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Edible uses


Fruit - raw or cooked. A sweet mealy flesh[1]. Rarely seen on plants growing in Britain[2]. The fruit is about 5mm in diameter[3]. One report says that the fruit contains up to 24% by dry weight of oil[1], does this refer to the seed?[K].


Material uses

A most attractive ground cover plant for the winter garden[4].
There are no material uses listed for Cyathodes colensoi.

Medicinal uses(Warning!)

There are no medicinal uses listed for Cyathodes colensoi.


Ecosystem niche/layer

Soil surface

Ecological Functions

Ground cover


Nothing listed.


Nothing listed.


Seed - surface sow in ericaceous soil, February/March in a cold frame[5]. Do not exclude light[5]. Germination can take place within 1 - 2 months at 18°c but often takes 3 - 5 years[3]. Scarification will reduce the germination time and 2 or 3 periods of 4 - 6 weeks cold stratification alternated with 4 weeks warm stratification can also help[6]. Perhaps sowing the seed as soon as it is ripe would also be beneficial[K].The seedlings can be very slow to form roots and need to be potted up with great care[3]. Grow them on in a greenhouse for at least two years before planting them out in late spring or early summer.

Cuttings of half-ripe wood, July/August in a frame[7]. Neither easy nor reliable[3].

Air layering[3].

Practical Plants is currently lacking information on propagation instructions of Cyathodes colensoi. Help us fill in the blanks! Edit this page to add your knowledge.


Requires a moist well-drained lime-free humus rich soil in a sheltered site in partial or dappled shade[2][5][3]. Plants are very susceptible to drought[3]. A good rock garden plant. Slow growing[2].

This species is fairly hardy in Britain but it can be damaged in very severe winters[2]. Another report says that it is only hardy to about -5°c[3], but plants have been seen growing on a very shady north-facing slope in a rock garden at Kew, which experiences lower temperatures than this[K]. These plants were undamaged after the very cold winter of 1996 - 97 and were flowering freely in April 1997[K]. Plants grow best in areas with moderate winters and cool moist summers[3]. The sweetly scented flowers are produced in axillary clusters[8].

Plants have very fine root systems and great care must be taken when transplanting them[9].


Problems, pests & diseases

Associations & Interactions

There are no interactions listed for Cyathodes colensoi. Do you know of an interaction that should be listed here? edit this page to add it.

Polycultures & Guilds

There are no polycultures listed which include Cyathodes colensoi.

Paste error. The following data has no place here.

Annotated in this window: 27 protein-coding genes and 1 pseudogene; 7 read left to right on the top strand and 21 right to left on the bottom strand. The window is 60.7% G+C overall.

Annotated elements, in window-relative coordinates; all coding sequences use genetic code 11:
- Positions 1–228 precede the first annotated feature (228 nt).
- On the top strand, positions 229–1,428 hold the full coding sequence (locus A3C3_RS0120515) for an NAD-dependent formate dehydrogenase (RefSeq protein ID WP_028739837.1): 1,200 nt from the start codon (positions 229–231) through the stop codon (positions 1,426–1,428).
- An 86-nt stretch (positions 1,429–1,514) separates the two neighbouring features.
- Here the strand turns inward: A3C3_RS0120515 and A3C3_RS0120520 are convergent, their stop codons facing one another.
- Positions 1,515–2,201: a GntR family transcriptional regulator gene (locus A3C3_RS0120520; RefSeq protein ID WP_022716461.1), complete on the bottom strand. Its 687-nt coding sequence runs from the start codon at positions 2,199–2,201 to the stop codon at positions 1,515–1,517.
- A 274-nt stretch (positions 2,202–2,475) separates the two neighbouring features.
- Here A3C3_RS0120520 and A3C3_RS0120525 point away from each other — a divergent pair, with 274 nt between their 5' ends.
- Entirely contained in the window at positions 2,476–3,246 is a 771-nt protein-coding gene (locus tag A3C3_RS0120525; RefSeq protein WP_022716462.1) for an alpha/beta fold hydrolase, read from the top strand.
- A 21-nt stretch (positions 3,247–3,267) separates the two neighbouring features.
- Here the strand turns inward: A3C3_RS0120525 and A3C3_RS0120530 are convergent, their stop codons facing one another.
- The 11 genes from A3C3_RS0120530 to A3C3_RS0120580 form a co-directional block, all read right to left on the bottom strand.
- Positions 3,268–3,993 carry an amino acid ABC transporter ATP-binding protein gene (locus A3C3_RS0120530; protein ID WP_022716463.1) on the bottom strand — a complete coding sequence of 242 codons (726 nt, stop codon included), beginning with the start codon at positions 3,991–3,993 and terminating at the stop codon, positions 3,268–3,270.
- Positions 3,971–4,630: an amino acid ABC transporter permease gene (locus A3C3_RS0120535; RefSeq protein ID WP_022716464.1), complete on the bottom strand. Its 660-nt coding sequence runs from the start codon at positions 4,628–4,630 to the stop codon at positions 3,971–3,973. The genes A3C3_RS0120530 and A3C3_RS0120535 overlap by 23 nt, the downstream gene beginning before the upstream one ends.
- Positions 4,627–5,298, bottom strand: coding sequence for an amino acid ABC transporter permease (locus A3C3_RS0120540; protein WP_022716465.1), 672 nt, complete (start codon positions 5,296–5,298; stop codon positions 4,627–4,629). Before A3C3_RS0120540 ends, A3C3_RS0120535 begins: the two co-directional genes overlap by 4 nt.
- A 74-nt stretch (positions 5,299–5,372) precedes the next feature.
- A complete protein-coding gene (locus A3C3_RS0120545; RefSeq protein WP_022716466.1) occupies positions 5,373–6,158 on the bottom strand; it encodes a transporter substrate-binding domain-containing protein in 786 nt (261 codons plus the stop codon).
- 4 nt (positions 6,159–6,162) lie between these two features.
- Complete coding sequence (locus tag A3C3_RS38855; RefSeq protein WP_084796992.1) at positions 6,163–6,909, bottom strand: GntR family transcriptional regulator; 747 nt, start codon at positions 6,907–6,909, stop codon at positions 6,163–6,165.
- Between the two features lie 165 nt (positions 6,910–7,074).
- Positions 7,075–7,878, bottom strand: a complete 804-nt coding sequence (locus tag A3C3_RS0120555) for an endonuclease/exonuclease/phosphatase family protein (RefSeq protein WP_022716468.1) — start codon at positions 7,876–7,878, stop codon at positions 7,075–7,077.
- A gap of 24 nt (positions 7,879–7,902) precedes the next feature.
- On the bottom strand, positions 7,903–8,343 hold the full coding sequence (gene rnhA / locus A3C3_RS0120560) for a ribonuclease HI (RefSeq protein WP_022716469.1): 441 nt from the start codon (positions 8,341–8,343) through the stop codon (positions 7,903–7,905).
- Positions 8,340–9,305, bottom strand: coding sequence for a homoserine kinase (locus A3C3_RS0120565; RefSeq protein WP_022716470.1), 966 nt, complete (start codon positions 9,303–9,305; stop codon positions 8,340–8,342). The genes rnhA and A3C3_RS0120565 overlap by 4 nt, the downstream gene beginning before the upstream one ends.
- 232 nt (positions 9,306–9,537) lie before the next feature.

None listed.


None listed.

Full Data

This table shows all the data stored for this plant.

Binomial name
Cyathodes colensoi
Imported References
Edible uses
Medicinal uses
Material uses & Functions
Edible uses
None listed.
Material uses
None listed.
Medicinal uses
None listed.
Functions & Nature
Provides forage for
Provides shelter for
Hardiness Zone
Heat Zone
partial shade
Soil PH
Soil Texture
Soil Water Retention
Environmental Tolerances
    Native Climate Zones
    None listed.
    Adapted Climate Zones
    None listed.
    Native Geographical Range
    None listed.
    Native Environment
    None listed.
    Ecosystem Niche
    Root Zone Tendancy
    None listed.
    Deciduous or Evergreen
    Herbaceous or Woody
    Life Cycle
    Growth Rate
    Mature Size
    Flower Colour
    Flower Type


    1. ? Brooker. S. G., Cambie. R. C. and Cooper. R. C. Economic Native Plants of New Zealand. Oxford University Press ISBN 0-19-558229-2 (1991-00-00)
    2. ? Bean. W. Trees and Shrubs Hardy in Great Britain. Vol 1 - 4 and Supplement. Murray (1981-00-00)
    3. ? Huxley. A. The New RHS Dictionary of Gardening. 1992. MacMillan Press ISBN 0-333-47494-5 (1992-00-00)
    4. ? 4.04.1 Thomas. G. S. Ornamental Shrubs, Climbers and Bamboos. Murray ISBN 0-7195-5043-2 (1992-00-00)
    5. ? Bird. R. (Editor) Growing from Seed. Volume 4. Thompson and Morgan. (1990-00-00)
    6. ? Bird. R. (Editor) Focus on Plants. Volume 5. (formerly 'Growing from seed') Thompson and Morgan. (1991-00-00)
    7. ? Brickell. C. The RHS Gardener's Encyclopedia of Plants and Flowers Dorling Kindersley Publishers Ltd. ISBN 0-86318-386-7 (1990-00-00)
    8. ? Genders. R. Scented Flora of the World. Robert Hale. London. ISBN 0-7090-5440-8 (1994-00-00)
    9. ? Wrigley. J. W. and Fagg. M. Australian Native Plants. Collins. (Australia) ISBN 0-7322-0021-0 (1988-00-00)
    10. ? Allan. H. H. Flora of New Zealand. Government Printer, Wellington. (1961-00-00)